Among the hundreds of protein kinases known to date, protein kinase CK2 has been shown to act as an essential component for cell survival. Compelling evidence strongly supports that CK2 is involved in the regulation of cell proliferation. CK2 activity is increased in tumour cells and its catalytic subunit may act as an oncogene, as suggested by a recent observation in transgenic mice. However understanding of its cellular functions at the molecular level remains elusive.
The present project aims at an understanding of CK2 functions related to proliferation in normal and cancer cells, with a concerted approach combining complementary expertise's, with the major objectives as follows :
1. Understand the structural and functional organisation of CK2 that governs its activity, its regulation and its specificity. This conducted using is complementary approaches, including a set of kinase mutants and should result in the development of new possibilities to manipulate CK2 functions in living cells.
2. Identify the CK2 subunit genes and develop methods to probe their activity in living cells and to manipulate the expression of the kinase or its subunits in cancer cells.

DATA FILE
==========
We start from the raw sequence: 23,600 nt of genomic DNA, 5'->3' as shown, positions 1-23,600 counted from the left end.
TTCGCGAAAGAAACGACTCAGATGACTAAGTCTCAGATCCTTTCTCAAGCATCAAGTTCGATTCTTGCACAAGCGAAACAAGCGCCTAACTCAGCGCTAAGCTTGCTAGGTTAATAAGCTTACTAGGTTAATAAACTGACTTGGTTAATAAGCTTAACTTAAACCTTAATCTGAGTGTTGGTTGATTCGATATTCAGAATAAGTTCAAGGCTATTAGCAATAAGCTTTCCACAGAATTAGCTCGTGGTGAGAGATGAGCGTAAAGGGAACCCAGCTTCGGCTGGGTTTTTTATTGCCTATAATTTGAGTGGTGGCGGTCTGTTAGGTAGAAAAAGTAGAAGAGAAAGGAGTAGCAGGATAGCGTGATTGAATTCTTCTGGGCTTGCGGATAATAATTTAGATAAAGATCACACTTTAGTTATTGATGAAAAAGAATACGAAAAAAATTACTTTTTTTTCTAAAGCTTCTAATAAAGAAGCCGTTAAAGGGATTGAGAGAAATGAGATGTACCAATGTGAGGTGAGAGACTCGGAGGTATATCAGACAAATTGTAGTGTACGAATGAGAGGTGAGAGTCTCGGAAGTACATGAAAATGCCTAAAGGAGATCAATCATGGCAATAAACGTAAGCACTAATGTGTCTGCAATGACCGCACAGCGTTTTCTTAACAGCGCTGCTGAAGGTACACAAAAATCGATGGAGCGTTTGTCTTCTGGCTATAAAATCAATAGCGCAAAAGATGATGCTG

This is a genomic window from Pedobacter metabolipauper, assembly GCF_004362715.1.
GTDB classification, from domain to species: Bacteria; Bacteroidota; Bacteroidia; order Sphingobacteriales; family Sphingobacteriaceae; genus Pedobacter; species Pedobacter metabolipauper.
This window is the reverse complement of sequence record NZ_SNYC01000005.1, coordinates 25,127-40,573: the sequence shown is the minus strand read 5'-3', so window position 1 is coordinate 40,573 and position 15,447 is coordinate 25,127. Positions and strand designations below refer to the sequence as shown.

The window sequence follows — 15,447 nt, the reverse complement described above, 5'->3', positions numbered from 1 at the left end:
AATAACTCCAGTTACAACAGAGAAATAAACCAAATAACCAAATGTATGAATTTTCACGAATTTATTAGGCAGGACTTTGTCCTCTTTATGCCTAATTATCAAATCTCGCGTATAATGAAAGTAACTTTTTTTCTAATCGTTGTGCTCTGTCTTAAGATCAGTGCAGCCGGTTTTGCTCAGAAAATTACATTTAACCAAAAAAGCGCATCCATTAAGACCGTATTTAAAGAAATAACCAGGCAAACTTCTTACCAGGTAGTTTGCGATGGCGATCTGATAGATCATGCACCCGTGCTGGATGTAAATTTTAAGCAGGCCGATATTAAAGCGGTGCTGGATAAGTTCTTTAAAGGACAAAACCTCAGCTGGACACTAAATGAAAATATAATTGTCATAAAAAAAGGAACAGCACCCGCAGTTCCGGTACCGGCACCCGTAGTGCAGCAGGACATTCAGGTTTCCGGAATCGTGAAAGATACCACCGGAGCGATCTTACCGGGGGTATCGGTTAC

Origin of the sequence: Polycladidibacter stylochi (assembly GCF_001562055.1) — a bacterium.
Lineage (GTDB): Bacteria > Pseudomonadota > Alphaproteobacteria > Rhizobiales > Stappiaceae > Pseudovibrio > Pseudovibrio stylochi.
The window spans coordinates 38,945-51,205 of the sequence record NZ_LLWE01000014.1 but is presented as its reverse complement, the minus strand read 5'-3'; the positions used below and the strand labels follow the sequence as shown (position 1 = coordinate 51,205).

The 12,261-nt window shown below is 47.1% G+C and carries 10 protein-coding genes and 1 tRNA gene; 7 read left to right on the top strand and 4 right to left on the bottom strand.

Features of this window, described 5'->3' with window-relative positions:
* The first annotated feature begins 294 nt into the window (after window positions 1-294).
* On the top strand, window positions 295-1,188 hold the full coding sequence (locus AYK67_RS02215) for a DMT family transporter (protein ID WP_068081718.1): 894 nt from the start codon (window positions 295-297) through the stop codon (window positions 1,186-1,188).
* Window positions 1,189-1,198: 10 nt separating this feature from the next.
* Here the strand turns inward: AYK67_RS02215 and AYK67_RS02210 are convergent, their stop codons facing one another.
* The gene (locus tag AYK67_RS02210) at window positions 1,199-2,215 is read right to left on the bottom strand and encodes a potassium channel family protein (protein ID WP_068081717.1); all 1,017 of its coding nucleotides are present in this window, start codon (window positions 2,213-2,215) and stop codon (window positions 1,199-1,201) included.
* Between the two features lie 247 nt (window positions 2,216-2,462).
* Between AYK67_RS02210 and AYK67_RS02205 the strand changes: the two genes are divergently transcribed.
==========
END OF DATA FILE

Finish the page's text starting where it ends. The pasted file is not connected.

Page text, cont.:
3. Unravel the cellular proteins which are targets of CK2 in vivo, by using the double hybrid system in yeast. Comparative patterns of CK2 target proteins in normal, cancer cells and human tumours should sheet light on the specific behaviour of CK2 in transformed cells and its possible role in oncogenesis.
4. Understand the role of CK2 in the regulation of specific cell functions related to growth control and cancer (I) organisation of the cytoskeleton and neurite formation; (II) regulation of topoisomeraseII and of topo-II dependent resistance to anticancer agents; (III) cell response to the growth factor FGF-2 and rRNA synthesis regulation; (IV) role in the regulation of the p53 protein functions as a cell cycle suppressor and a cell apoptosis inducer in response to anticancer agents.
5. Examine the status of CK2 (gene expression, molecular organisation and activity) in cancer cells and in frequent human tumours in Europe (i.e. colorectal and breast cancers). In this context, the kinase may emerge as a potential prognostic parameter of value in patient management as well as a potential target for drug therapy.
The present project represents a long waited opportunity for the partners to associate their interest and potential in a concerted task force. This common endeavour should shed light on the implication of an ubiquitous although still mysterious protein kinase in basic regulation processes related to cell growth and neoplasia and may suggest related new strategies in cancer therapy.